RASC Regular Meeting September 11, 2017 Alberta’s role in a new global fireball observatory

RASC Regular Meeting
TELUS World of Science – IMAX Theatre
FREE and open to the public.

7:00 PM Pre-meeting mix and mingle.
7:30 PM Guest Speaker

Dr. Chris Herd
Alberta’s role in a new global fireball observatory

Tagish Lake Meteorite

The tracking of bright meteors (“fireballs”) can result in the recovery of meteorites, as long as there are a good number of observations from different viewpoints, and the conditions and landscape are optimal for recovery. Rapid recovery of meteorites – especially from ice- or snow-covered surfaces – preserves them against weathering at the Earth’s surface. Once curated and studied, the meteorites can provide new insights into the geology of their parent asteroids and planets. At the same time, good fireball observations enable the orbits of meteoroids to be determined. Examples from important western Canadian meteorite falls will be presented, along with plans for the Western Canada portion of a new, global fireball observatory.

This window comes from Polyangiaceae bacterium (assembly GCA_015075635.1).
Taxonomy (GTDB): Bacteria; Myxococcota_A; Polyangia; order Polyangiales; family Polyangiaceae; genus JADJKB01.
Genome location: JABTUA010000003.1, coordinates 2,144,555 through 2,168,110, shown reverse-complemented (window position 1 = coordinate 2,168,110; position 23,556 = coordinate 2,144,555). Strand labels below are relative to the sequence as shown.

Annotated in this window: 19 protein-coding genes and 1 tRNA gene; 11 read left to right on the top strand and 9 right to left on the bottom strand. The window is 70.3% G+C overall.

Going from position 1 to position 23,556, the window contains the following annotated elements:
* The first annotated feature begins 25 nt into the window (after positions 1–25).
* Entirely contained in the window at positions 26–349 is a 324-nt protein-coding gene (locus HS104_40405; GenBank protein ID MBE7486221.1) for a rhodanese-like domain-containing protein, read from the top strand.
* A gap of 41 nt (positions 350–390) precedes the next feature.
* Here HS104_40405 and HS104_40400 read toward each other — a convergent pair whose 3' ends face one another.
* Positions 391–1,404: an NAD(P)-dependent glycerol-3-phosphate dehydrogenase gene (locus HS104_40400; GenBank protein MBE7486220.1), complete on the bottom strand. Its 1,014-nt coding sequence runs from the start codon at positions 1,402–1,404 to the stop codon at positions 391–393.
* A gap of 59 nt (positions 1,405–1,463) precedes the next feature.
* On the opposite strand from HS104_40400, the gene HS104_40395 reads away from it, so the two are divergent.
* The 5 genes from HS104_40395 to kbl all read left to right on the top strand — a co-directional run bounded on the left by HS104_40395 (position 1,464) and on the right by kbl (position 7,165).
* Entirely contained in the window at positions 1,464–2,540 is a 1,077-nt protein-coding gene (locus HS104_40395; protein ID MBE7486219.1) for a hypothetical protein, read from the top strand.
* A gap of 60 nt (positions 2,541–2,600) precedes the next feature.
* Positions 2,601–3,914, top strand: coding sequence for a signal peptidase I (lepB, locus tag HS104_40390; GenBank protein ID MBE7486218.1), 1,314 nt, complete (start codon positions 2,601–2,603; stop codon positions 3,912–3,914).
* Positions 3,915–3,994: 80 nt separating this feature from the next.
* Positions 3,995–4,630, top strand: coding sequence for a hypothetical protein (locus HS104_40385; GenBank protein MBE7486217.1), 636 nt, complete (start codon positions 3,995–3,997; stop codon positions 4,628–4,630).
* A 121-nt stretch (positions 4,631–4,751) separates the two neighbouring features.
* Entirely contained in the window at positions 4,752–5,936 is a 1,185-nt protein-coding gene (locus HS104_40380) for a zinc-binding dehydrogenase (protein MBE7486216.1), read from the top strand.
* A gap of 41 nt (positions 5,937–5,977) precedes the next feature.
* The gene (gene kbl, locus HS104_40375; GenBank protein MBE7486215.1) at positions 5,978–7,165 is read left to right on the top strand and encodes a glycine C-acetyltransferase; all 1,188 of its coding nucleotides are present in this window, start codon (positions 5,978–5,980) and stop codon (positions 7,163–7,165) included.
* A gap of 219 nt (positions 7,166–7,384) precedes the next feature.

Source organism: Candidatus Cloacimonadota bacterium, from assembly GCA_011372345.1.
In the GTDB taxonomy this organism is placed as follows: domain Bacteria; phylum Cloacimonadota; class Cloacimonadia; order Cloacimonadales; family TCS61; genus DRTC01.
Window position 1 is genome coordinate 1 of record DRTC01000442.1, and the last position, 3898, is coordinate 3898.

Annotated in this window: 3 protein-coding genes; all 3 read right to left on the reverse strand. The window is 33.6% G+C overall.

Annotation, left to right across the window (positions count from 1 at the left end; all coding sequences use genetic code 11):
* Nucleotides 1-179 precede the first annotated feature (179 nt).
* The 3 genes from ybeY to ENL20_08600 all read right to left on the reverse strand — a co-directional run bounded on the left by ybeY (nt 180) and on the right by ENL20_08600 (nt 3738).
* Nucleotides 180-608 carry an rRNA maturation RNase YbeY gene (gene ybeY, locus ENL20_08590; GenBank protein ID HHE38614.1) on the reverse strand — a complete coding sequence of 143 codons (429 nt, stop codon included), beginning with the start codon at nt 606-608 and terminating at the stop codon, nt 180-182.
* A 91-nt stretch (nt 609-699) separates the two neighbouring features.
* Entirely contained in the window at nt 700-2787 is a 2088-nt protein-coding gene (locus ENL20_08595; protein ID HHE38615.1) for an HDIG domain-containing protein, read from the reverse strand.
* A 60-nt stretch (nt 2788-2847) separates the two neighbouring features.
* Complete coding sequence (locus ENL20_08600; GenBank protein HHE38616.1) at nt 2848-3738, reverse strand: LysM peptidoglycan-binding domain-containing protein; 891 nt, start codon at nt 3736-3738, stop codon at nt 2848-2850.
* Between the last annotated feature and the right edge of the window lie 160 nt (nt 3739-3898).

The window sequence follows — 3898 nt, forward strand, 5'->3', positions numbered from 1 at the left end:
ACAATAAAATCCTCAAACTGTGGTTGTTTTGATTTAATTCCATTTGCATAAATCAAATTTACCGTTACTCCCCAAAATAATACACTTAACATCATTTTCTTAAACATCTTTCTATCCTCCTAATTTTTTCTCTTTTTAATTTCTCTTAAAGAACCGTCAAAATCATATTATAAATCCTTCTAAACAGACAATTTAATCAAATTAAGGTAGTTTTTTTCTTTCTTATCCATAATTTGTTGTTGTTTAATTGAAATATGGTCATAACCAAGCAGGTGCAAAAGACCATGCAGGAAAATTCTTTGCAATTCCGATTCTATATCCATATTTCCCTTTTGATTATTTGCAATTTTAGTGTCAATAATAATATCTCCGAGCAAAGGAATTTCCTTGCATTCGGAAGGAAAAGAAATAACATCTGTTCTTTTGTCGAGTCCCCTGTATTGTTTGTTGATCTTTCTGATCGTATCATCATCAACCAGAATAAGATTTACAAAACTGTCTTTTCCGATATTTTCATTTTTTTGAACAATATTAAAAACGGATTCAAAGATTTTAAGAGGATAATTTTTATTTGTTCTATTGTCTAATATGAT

Chris Herd is a professor in the Department of Earth and Atmospheric Sciences at the University of Alberta and is the curator of the U of A’s meteorite collection. He currently serves as the only Canada-based member of the Returned Sample Science Board for the NASA Mars 2020 Rover mission. His research involves carrying out detailed studies of various meteorite types to gain insights into their conditions of formation, as well as the best methods of curation and handling of pristine planetary materials, including those from sample return missions.